>Granted, vulnerabilities of certain classes might become unexploitable
>or be partially mitigated.  For example, if no direct code execution is
>possible (not a buffer overflow, etc.), but "only" privileged access to
>an attacker-provided arbitrary pathname is possible, then "newrole"
>above would be protected, but "seunshare" above would not (because of

Those privs ultimately get dropped. But the file system based approach means it runs 
with lower capabilities until it hits the code that does the final drop.

>- Completely getting rid of SUID root programs in the default install, like we did 
>in Owl-current (but without filesystem capabilities!), is a great idea.  It mitigates
>the impact of possible vulnerabilities in certain code paths in the dynamic linker,
>libc, and the kernel.However, if you have even a single SUID root program left,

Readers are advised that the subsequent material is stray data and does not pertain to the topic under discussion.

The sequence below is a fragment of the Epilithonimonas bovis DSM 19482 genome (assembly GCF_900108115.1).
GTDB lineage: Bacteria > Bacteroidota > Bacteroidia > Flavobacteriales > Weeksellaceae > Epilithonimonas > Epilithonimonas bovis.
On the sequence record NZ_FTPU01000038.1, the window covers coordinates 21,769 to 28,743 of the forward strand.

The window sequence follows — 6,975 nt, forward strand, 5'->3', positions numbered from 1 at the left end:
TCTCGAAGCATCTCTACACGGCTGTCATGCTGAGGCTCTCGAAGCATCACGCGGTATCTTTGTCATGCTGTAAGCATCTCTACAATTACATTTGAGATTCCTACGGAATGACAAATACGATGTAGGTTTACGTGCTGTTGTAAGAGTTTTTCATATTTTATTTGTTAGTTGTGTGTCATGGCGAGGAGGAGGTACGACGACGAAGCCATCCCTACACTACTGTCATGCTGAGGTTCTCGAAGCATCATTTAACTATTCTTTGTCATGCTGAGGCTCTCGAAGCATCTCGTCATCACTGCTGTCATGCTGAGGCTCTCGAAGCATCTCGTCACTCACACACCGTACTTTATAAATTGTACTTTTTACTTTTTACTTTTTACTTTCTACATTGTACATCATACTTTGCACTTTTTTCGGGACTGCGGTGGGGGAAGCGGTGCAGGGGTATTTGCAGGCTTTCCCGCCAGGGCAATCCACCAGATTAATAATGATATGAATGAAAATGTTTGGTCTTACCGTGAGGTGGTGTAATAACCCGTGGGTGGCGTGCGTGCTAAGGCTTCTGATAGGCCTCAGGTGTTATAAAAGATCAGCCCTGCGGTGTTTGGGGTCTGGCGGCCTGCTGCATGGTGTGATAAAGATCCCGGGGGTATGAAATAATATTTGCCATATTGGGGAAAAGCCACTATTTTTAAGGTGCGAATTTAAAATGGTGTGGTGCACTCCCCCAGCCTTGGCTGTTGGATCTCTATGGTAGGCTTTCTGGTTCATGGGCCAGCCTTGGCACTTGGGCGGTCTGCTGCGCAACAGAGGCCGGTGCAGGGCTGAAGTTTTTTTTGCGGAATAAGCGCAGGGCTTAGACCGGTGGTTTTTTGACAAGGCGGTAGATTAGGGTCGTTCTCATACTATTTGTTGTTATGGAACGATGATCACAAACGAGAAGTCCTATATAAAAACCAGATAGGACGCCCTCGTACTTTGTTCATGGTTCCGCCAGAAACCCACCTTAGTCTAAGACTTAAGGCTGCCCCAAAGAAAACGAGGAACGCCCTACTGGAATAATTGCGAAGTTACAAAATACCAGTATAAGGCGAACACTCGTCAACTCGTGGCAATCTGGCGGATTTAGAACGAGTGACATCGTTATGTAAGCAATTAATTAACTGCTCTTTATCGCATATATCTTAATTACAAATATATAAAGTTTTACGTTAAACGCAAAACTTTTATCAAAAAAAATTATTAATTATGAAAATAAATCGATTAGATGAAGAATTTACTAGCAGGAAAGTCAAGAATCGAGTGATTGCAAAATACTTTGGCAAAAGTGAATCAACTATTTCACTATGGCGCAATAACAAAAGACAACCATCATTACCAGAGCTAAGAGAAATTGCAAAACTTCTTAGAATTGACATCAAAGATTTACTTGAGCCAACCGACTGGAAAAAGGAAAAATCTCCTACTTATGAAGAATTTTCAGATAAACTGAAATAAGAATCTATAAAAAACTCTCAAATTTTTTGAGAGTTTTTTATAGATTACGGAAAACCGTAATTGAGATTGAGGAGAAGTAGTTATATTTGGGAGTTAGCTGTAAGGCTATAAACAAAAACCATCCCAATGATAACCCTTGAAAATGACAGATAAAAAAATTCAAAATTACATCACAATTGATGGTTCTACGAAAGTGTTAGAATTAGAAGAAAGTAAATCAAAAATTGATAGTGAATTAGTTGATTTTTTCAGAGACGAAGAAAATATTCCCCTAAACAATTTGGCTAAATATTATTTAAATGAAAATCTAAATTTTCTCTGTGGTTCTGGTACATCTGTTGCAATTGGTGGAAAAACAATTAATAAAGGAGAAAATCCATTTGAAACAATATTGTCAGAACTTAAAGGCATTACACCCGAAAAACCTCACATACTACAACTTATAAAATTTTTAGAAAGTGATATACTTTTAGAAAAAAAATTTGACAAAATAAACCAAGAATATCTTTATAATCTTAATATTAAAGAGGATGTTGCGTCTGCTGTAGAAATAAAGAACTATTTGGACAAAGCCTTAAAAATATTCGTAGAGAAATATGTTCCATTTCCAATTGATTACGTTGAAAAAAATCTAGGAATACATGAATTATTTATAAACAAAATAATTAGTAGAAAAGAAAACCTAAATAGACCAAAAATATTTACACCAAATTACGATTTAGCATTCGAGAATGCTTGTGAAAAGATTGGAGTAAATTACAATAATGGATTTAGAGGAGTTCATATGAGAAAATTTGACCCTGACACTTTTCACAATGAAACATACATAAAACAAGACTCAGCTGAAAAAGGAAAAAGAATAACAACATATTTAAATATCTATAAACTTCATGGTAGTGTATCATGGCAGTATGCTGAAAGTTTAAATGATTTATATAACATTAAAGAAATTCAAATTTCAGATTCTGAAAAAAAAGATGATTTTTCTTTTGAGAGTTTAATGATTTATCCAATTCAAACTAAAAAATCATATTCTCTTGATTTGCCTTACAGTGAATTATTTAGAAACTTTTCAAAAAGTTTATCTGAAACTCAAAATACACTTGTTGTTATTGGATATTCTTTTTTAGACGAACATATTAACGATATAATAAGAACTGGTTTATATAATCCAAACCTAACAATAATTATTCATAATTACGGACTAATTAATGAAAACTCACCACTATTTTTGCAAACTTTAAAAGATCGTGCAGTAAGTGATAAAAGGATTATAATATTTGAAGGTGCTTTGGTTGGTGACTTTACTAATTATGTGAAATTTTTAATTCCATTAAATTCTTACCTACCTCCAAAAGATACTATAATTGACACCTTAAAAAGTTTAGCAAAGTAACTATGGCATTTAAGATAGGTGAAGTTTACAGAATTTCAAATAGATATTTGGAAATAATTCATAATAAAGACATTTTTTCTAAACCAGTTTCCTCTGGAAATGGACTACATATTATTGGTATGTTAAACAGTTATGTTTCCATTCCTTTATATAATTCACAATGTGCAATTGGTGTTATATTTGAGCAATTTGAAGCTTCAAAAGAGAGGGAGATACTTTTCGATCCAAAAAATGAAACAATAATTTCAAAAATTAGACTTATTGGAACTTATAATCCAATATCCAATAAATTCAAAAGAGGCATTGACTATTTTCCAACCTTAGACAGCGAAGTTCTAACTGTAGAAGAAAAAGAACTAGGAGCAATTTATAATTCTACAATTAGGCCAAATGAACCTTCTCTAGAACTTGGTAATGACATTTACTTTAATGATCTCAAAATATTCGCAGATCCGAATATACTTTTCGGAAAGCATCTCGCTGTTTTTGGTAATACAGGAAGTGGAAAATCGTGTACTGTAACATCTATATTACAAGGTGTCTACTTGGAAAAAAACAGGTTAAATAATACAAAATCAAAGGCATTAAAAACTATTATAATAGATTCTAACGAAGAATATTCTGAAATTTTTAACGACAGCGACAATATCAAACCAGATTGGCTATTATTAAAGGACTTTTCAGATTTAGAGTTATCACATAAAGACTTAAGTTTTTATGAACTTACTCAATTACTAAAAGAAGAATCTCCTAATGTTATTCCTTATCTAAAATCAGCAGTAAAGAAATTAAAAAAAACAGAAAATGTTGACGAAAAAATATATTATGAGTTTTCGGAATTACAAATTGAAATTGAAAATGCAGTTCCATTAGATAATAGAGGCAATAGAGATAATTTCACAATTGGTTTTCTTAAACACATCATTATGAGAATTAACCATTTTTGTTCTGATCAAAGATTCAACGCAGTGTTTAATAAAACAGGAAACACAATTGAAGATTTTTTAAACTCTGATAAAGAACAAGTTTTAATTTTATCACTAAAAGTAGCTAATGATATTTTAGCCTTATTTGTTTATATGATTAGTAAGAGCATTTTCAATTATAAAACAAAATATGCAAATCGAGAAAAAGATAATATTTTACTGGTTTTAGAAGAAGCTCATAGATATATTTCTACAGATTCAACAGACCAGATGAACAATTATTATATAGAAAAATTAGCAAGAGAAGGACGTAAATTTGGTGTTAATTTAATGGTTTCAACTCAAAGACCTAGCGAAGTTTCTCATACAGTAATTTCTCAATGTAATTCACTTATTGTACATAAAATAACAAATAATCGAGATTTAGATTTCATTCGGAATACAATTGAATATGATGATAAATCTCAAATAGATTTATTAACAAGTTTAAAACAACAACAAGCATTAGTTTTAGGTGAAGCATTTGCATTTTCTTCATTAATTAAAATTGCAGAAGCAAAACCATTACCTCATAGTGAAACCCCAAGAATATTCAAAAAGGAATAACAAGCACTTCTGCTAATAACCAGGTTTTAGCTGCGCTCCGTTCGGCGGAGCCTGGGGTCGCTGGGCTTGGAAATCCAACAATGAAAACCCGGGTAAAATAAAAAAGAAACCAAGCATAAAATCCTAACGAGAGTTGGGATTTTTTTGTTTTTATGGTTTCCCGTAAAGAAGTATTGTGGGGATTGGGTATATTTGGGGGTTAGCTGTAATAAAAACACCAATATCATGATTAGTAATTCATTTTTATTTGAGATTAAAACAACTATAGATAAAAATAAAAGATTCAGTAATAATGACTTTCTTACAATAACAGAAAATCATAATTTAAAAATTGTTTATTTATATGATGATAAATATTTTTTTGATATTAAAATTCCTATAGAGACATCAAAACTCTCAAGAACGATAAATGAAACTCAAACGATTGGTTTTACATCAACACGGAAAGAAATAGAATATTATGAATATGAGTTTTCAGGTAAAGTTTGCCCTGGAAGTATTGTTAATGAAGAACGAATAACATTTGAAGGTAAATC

>you do not achieve this goal.

There are a few places that seem to require one. su, sudo, cron.

>Thus, switching from SUID root to CAP_NET_RAW for ping, with its tiny and obviously-
>correct code that used to run as root, gives you absolutely nothing as long as you
>keep su and/or sudo available for invocation (not necessarily actual use) by all

But even access to those can be controlled.

>For servers, I think people need to reconsider and, in most cases, disallow
>invocation of su and sudo by the users.  There's no added security from the old
>"login as non-root, then su or sudo to root" sysadmin "wisdom", as compared to
>logging in as non-root and as root directly (two separate sessions). On the contrary,
>the latter approach is the only correct one, from a security standpoint:

Well, that would defeat the purpose of the audit system. In such a system how can you